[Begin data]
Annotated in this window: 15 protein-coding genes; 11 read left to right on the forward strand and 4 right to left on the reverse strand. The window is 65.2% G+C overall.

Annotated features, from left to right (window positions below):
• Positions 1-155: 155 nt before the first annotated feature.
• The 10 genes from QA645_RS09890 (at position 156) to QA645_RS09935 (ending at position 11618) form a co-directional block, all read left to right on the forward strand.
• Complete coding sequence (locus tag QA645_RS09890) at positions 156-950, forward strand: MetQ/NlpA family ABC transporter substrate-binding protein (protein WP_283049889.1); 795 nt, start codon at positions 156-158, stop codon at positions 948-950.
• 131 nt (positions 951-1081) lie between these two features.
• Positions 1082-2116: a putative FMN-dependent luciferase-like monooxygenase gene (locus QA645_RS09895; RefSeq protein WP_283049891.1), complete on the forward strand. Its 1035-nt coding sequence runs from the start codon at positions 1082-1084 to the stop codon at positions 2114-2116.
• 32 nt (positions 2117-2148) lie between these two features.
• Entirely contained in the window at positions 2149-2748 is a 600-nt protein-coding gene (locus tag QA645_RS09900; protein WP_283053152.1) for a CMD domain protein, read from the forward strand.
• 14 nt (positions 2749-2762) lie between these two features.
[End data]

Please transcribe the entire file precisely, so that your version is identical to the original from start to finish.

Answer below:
Annotated in this window: 15 protein-coding genes; 11 read left to right on the forward strand and 4 right to left on the reverse strand. The window is 65.2% G+C overall.

Annotated features, from left to right (window positions below):
• Positions 1-155: 155 nt before the first annotated feature.
• The 10 genes from QA645_RS09890 (at position 156) to QA645_RS09935 (ending at position 11618) form a co-directional block, all read left to right on the forward strand.
• Complete coding sequence (locus tag QA645_RS09890) at positions 156-950, forward strand: MetQ/NlpA family ABC transporter substrate-binding protein (protein WP_283049889.1); 795 nt, start codon at positions 156-158, stop codon at positions 948-950.
• 131 nt (positions 951-1081) lie between these two features.
• Positions 1082-2116: a putative FMN-dependent luciferase-like monooxygenase gene (locus QA645_RS09895; RefSeq protein WP_283049891.1), complete on the forward strand. Its 1035-nt coding sequence runs from the start codon at positions 1082-1084 to the stop codon at positions 2114-2116.
• 32 nt (positions 2117-2148) lie between these two features.
• Entirely contained in the window at positions 2149-2748 is a 600-nt protein-coding gene (locus tag QA645_RS09900; protein WP_283053152.1) for a CMD domain protein, read from the forward strand.
• 14 nt (positions 2749-2762) lie between these two features.